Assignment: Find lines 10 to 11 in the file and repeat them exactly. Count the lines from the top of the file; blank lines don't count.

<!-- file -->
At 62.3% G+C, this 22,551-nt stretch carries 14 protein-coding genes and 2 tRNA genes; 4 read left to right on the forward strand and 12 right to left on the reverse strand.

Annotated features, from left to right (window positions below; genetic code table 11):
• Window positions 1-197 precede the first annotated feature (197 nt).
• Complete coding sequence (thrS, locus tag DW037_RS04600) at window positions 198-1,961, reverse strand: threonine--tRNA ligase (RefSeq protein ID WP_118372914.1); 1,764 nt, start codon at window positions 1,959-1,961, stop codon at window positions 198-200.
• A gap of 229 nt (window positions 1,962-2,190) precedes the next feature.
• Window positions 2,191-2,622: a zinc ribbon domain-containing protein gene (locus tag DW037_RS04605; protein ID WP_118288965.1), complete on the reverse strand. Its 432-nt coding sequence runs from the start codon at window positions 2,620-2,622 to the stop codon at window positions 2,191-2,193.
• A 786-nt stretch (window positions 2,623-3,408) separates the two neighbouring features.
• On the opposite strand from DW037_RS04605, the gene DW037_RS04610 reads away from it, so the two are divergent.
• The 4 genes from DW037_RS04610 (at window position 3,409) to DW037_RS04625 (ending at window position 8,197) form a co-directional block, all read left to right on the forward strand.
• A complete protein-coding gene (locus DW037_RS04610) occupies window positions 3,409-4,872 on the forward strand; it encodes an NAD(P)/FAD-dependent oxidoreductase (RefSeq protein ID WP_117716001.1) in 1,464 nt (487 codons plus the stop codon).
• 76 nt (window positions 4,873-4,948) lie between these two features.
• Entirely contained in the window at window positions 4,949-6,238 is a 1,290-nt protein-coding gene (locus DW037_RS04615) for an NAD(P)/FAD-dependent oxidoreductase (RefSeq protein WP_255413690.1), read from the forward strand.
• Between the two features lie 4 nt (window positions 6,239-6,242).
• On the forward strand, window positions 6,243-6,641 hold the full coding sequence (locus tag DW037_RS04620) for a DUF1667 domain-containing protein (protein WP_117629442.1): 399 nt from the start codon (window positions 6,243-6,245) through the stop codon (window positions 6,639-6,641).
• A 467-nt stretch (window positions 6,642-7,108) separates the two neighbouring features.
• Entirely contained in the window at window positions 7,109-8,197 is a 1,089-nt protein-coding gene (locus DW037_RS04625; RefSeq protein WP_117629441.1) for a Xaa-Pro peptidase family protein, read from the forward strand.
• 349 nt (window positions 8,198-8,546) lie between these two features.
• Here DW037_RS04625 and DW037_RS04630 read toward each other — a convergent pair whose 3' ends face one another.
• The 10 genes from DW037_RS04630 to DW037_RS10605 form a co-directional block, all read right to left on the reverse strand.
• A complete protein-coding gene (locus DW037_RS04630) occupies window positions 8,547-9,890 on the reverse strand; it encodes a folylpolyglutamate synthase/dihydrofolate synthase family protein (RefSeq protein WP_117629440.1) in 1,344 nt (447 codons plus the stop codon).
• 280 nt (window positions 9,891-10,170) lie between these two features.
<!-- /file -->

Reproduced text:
• A complete protein-coding gene (locus DW037_RS04610) occupies window positions 3,409-4,872 on the forward strand; it encodes an NAD(P)/FAD-dependent oxidoreductase (RefSeq protein ID WP_117716001.1) in 1,464 nt (487 codons plus the stop codon).
• 76 nt (window positions 4,873-4,948) lie between these two features.